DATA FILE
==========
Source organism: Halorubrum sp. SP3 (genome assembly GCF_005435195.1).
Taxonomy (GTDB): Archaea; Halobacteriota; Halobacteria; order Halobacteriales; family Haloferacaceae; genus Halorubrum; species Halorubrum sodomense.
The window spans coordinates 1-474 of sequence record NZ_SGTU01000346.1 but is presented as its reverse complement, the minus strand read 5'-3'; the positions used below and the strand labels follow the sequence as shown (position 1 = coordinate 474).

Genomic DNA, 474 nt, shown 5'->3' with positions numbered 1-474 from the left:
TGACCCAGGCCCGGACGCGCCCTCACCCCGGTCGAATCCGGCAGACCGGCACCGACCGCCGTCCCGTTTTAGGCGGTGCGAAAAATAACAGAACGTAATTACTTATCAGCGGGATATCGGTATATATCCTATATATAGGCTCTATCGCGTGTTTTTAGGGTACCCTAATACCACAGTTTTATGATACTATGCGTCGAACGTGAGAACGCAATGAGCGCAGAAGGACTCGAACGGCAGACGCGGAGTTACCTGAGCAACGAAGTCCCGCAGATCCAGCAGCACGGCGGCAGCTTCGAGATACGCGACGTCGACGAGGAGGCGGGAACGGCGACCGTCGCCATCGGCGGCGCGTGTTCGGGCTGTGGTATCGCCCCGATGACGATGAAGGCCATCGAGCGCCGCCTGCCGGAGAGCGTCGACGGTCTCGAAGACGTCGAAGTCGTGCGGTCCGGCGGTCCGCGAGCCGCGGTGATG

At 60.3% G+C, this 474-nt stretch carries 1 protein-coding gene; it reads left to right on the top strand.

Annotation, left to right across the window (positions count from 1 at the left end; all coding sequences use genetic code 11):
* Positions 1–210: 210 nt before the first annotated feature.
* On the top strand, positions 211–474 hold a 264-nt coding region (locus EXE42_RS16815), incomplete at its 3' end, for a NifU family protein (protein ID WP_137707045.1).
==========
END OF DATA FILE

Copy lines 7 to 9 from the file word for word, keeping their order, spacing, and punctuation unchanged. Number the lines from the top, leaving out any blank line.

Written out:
Annotation, left to right across the window (positions count from 1 at the left end; all coding sequences use genetic code 11):
* Positions 1–210: 210 nt before the first annotated feature.
* On the top strand, positions 211–474 hold a 264-nt coding region (locus EXE42_RS16815), incomplete at its 3' end, for a NifU family protein (protein ID WP_137707045.1).